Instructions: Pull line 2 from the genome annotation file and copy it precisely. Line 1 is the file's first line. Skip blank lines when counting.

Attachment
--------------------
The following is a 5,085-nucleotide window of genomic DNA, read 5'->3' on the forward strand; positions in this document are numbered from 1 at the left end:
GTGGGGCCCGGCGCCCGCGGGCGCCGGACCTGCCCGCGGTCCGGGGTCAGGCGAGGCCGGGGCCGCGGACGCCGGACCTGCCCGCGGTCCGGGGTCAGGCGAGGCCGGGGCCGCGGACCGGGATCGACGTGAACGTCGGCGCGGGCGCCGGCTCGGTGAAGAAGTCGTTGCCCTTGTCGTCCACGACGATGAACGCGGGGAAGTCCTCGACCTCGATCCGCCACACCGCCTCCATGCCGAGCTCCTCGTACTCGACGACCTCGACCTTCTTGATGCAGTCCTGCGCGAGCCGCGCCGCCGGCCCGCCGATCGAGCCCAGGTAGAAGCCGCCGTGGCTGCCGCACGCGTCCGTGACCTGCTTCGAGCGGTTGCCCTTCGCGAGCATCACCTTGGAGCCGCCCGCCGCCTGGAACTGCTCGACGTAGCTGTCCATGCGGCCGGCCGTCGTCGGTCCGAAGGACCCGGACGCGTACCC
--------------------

GTGGGGCCCGGCGCCCGCGGGCGCCGGACCTGCCCGCGGTCCGGGGTCAGGCGAGGCCGGGGCCGCGGACGCCGGACCTGCCCGCGGTCCGGGGTCAGGCGAGGCCGGGGCCGCGGACCGGGATCGACGTGAACGTCGGCGCGGGCGCCGGCTCGGTGAAGAAGTCGTTGCCCTTGTCGTCCACGACGATGAACGCGGGGAAGTCCTCGACCTCGATCCGCCACACCGCCTCCATGCCGAGCTCCTCGTACTCGACGACCTCGACCTTCTTGATGCAGTCCTGCGCGAGCCGCGCCGCCGGCCCGCCGATCGAGCCCAGGTAGAAGCCGCCGTGGCTGCCGCACGCGTCCGTGACCTGCTTCGAGCGGTTGCCCTTCGCGAGCATCACCTTGGAGCCGCCCGCCGCCTGGAACTGCTCGACGTAGCTGTCCATGCGGCCGGCCGTCGTCGGTCCGAAGGACCCGGACGCGTACCC